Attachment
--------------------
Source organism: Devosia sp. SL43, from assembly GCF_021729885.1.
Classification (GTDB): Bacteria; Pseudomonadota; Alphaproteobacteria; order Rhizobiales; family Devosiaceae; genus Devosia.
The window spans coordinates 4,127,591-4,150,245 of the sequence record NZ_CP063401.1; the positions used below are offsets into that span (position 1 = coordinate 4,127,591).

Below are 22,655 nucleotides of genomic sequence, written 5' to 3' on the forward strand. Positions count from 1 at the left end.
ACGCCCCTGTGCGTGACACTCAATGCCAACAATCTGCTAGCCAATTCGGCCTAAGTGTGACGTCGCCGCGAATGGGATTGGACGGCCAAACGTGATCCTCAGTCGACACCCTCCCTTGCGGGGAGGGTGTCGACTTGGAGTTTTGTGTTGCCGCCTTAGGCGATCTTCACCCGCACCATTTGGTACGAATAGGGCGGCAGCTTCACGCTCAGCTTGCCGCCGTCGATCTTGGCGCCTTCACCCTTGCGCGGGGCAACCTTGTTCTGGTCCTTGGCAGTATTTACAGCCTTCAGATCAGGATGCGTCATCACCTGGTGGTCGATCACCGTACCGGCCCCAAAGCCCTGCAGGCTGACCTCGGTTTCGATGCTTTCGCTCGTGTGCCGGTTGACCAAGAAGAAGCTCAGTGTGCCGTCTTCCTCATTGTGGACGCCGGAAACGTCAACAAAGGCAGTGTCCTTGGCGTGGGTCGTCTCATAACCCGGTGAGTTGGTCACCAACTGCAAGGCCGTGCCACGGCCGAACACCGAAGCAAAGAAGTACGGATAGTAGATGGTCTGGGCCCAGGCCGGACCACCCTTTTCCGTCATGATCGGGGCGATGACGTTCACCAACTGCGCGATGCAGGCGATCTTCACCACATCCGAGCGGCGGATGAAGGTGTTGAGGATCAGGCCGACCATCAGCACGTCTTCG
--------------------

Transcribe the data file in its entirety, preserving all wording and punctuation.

Source organism: Devosia sp. SL43, from assembly GCF_021729885.1.
Classification (GTDB): Bacteria; Pseudomonadota; Alphaproteobacteria; order Rhizobiales; family Devosiaceae; genus Devosia.
The window spans coordinates 4,127,591-4,150,245 of the sequence record NZ_CP063401.1; the positions used below are offsets into that span (position 1 = coordinate 4,127,591).

Below are 22,655 nucleotides of genomic sequence, written 5' to 3' on the forward strand. Positions count from 1 at the left end.
ACGCCCCTGTGCGTGACACTCAATGCCAACAATCTGCTAGCCAATTCGGCCTAAGTGTGACGTCGCCGCGAATGGGATTGGACGGCCAAACGTGATCCTCAGTCGACACCCTCCCTTGCGGGGAGGGTGTCGACTTGGAGTTTTGTGTTGCCGCCTTAGGCGATCTTCACCCGCACCATTTGGTACGAATAGGGCGGCAGCTTCACGCTCAGCTTGCCGCCGTCGATCTTGGCGCCTTCACCCTTGCGCGGGGCAACCTTGTTCTGGTCCTTGGCAGTATTTACAGCCTTCAGATCAGGATGCGTCATCACCTGGTGGTCGATCACCGTACCGGCCCCAAAGCCCTGCAGGCTGACCTCGGTTTCGATGCTTTCGCTCGTGTGCCGGTTGACCAAGAAGAAGCTCAGTGTGCCGTCTTCCTCATTGTGGACGCCGGAAACGTCAACAAAGGCAGTGTCCTTGGCGTGGGTCGTCTCATAACCCGGTGAGTTGGTCACCAACTGCAAGGCCGTGCCACGGCCGAACACCGAAGCAAAGAAGTACGGATAGTAGATGGTCTGGGCCCAGGCCGGACCACCCTTTTCCGTCATGATCGGGGCGATGACGTTCACCAACTGCGCGATGCAGGCGATCTTCACCACATCCGAGCGGCGGATGAAGGTGTTGAGGATCAGGCCGACCATCAGCACGTCTTCG